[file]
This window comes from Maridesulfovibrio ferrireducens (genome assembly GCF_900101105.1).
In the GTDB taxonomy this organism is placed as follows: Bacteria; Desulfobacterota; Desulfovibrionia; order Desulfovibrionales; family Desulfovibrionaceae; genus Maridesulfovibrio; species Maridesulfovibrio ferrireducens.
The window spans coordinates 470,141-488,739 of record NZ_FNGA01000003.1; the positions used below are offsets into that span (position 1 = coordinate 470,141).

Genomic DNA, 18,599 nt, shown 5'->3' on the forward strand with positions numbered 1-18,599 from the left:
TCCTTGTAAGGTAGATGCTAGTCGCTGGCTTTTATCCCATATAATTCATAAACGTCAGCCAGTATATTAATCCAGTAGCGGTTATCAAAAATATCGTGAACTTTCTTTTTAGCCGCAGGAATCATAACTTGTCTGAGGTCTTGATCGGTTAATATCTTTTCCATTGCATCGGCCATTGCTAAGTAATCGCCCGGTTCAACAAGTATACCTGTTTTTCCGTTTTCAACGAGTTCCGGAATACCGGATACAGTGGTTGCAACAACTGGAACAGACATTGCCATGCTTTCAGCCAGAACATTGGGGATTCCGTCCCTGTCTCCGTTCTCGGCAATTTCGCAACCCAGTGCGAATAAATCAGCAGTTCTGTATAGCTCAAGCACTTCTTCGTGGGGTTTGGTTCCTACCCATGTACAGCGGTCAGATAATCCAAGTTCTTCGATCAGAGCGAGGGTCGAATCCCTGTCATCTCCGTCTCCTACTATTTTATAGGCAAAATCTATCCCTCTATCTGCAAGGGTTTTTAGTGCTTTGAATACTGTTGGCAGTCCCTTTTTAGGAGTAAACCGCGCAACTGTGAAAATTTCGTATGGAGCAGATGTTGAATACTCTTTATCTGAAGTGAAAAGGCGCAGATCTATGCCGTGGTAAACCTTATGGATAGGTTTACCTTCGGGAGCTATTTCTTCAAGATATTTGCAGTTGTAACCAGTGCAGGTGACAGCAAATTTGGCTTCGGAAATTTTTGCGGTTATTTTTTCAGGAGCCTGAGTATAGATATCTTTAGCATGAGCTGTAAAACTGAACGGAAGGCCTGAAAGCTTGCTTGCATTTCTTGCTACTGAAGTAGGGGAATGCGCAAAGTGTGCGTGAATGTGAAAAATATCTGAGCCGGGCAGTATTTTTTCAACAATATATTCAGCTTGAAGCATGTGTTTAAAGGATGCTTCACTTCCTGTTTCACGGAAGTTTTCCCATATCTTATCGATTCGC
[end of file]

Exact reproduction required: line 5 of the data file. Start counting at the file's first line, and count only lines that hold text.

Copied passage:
TCCTTGTAAGGTAGATGCTAGTCGCTGGCTTTTATCCCATATAATTCATAAACGTCAGCCAGTATATTAATCCAGTAGCGGTTATCAAAAATATCGTGAACTTTCTTTTTAGCCGCAGGAATCATAACTTGTCTGAGGTCTTGATCGGTTAATATCTTTTCCATTGCATCGGCCATTGCTAAGTAATCGCCCGGTTCAACAAGTATACCTGTTTTTCCGTTTTCAACGAGTTCCGGAATACCGGATACAGTGGTTGCAACAACTGGAACAGACATTGCCATGCTTTCAGCCAGAACATTGGGGATTCCGTCCCTGTCTCCGTTCTCGGCAATTTCGCAACCCAGTGCGAATAAATCAGCAGTTCTGTATAGCTCAAGCACTTCTTCGTGGGGTTTGGTTCCTACCCATGTACAGCGGTCAGATAATCCAAGTTCTTCGATCAGAGCGAGGGTCGAATCCCTGTCATCTCCGTCTCCTACTATTTTATAGGCAAAATCTATCCCTCTATCTGCAAGGGTTTTTAGTGCTTTGAATACTGTTGGCAGTCCCTTTTTAGGAGTAAACCGCGCAACTGTGAAAATTTCGTATGGAGCAGATGTTGAATACTCTTTATCTGAAGTGAAAAGGCGCAGATCTATGCCGTGGTAAACCTTATGGATAGGTTTACCTTCGGGAGCTATTTCTTCAAGATATTTGCAGTTGTAACCAGTGCAGGTGACAGCAAATTTGGCTTCGGAAATTTTTGCGGTTATTTTTTCAGGAGCCTGAGTATAGATATCTTTAGCATGAGCTGTAAAACTGAACGGAAGGCCTGAAAGCTTGCTTGCATTTCTTGCTACTGAAGTAGGGGAATGCGCAAAGTGTGCGTGAATGTGAAAAATATCTGAGCCGGGCAGTATTTTTTCAACAATATATTCAGCTTGAAGCATGTGTTTAAAGGATGCTTCACTTCCTGTTTCACGGAAGTTTTCCCATATCTTATCGATTCGC